Alexander Creswell travels the world in search of places of beauty and capturing the spirit of place in astonishing watercolour paintings. Light and dark are his muses and the patina of stone, brick and earth inform his palette. His work has been likened to JMW Turner and David Roberts but his fluency with light is quite his own. Works in this exhibition explore the rock-carved architecture of Petra and the ancient stones of Jerusalem, celebrating the play of changing sunlight upon stone.
Bertrand Fournier: Some Pieces Of Mind
2 May – 17 May 2019
Born in 1985 in Île-de-France, Fournier began painting in his early 30s. What started out as a hobby alongside his job as a nurse in a psychiatric infirmary—became a compulsive artistic obsession. He has since achieved astronomical success, both online, and in galleries worldwide.
Fournier reconfigures organic forms into grander linear statements on untreated linen canvas. He flirts between abstraction and symbolism, figuration and minimalism. Bold combinations of bright colours are synthesised into disorderly settings as a deliberate gesture to celebrate the beauty of imperfection.
76 Montagu Square
Daniel Pasteiner: Love In An Age Of Hyperobjects
2 May – 26 May 2019
The work continues Pasteiner’s concern with flux and function, often using found materials to restructure representation in paintings whose material presence alludes to something not quite within reach. The materials in question here being alkyd and oil on solar panels, acid and sodium, pigment, foam, steel and glass.
57A Redchurch St
In – Out
18 May – 26 May 2019
Waltham Forest Artists, Jonathan O’Dea and Neil Irons have joined forces to display recent artwork that explores humankind’s impact on our environment, physically, politically and psychologically.
The exhibition will display a range of art forms including, painting, drawing and sculpture.
As Above, So Below
5 April – 2 June 2019
Gallery S O is very pleased to announce a solo-exhibition by Scottish artist and metalworker Kathleen Reilly. The exhibition will include for the first-time a series of Reilly’s poetic writings following the theme of As Above, So Below. With this new exhibition, the audience is invited to draw parallels between her writings and the tangible outcomes, creating contemplative and subtle connections between these two facets of her practice.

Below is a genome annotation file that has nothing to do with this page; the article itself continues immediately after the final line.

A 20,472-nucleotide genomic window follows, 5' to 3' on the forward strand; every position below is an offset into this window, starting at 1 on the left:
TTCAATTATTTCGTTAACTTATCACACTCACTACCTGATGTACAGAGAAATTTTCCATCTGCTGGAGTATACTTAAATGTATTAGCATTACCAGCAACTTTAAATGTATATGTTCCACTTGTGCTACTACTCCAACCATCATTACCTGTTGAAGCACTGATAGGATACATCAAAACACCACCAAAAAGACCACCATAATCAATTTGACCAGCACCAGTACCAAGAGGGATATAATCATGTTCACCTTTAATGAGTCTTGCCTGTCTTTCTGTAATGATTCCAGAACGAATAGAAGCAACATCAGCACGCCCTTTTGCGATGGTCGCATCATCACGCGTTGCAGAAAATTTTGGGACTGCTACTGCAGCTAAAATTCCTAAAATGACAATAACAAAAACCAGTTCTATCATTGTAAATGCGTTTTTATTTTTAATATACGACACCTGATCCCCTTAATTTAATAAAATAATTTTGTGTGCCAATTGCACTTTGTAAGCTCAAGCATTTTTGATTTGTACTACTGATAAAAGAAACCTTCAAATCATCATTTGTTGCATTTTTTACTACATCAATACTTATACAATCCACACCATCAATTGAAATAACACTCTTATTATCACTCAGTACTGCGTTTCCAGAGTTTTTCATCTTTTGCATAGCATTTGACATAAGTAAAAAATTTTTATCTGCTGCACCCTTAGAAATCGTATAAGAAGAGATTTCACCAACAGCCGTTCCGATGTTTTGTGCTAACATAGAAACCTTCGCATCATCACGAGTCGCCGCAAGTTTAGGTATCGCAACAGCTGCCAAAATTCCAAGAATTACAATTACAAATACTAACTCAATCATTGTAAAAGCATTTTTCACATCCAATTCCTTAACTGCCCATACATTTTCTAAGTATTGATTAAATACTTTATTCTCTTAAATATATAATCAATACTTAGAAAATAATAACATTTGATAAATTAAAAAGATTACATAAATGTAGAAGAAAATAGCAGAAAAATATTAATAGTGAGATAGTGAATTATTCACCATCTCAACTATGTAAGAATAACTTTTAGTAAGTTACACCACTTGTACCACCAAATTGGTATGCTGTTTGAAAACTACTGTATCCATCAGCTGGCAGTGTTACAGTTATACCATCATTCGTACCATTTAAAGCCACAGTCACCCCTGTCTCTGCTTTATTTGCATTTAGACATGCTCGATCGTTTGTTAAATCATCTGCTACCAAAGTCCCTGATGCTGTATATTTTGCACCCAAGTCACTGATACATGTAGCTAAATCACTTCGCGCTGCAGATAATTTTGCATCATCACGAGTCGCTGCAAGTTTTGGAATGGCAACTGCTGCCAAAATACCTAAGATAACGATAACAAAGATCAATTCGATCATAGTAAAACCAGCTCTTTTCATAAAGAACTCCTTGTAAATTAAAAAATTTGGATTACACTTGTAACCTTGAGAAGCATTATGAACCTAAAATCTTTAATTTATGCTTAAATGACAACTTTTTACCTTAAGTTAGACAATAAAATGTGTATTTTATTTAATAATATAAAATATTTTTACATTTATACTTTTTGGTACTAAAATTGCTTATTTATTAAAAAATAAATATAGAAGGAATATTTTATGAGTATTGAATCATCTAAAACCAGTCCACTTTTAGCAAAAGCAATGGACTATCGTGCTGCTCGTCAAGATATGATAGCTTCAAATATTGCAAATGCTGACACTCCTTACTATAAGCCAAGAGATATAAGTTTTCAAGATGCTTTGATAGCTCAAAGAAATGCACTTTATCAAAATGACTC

Gallery S O
92 Brick Ln
Frank Bowling: More Land than Landscape
10 May – 22 June 2019
Hales London is presenting a solo exhibition of Frank Bowling OBE RA’s most recent paintings. The exhibition coincides with Bowling’s major retrospective at Tate Britain celebrating his sixty-year career, which runs from 31 May to 26 August 2019.
Frank Bowling OBE RA (b. Guyana, 1934) moved to London in 1953, where his artistic career started shortly after his arrival at the Royal College of Art (1959 – 62). Bowling began as a figurative painter incorporating personal and political subject matter, before moving to New York in 1966, where he made a decisive turn towards abstraction. In this career-defining moment, he developed a process-based practice – initially one committed to formalism, exploring the nature and possibilities of paint. Through his monumental colour field paintings, he cemented himself in the competitive New York scene.
7 Bethnal Green Rd
Frea Buckler: Polychrome
9 May – 26 May 2019
In Polychrome, Frea Buckler employs the language of hard-edged geometric abstraction as a means to explore colour interactions across her dynamic unique screenprints, editions and wall painting.
In these collected works, Frea’s concerns shift from her previous interest in the pure formal abstraction of primary, interlocking and juxtaposed shapes to an interrogation of functional objects and the vernacular of architecture. Through a series of visual investigations into everyday, functional forms such as door wedges, domestic furniture and decorative architectural elements, she fluidly collapses definitions of interior and exterior spatiality.
53 Curtain Rd
10 May – 11 May 2019
The exhibition showcases works investigating the nature of the city, its infrastructure, inhabitants, its past and future. Exhibiting Artists:
Abigail Burt, Anna Chiarini, Jonathan Comerford, Jelena Curcic, Lucie Kordacova, Gillian McIver, Eva Orupõld, Xuân Sinden&Vytas, Conor O’Sullivan, Samuel Thomson, Tünde Valiszka, Isabella Vento, Gabriela Zigova.
The Steamship PS
Hannah Thomas: Rebel Visions
11 May – 19 June 2019
Green Rooms Hotel presents Artist Hannah Thomas’ first London exhibition Rebel Visions, a project exploring atmosphere and mood, celebrating a form of controlled chaos in materials and technique, and liberation from self-imposed limitations.
Showing from 11th of May until mid-June, Hannah’s work is intensely personal and expresses something elusive, impatient and amorphous, reflecting her taste for the dark and romantic.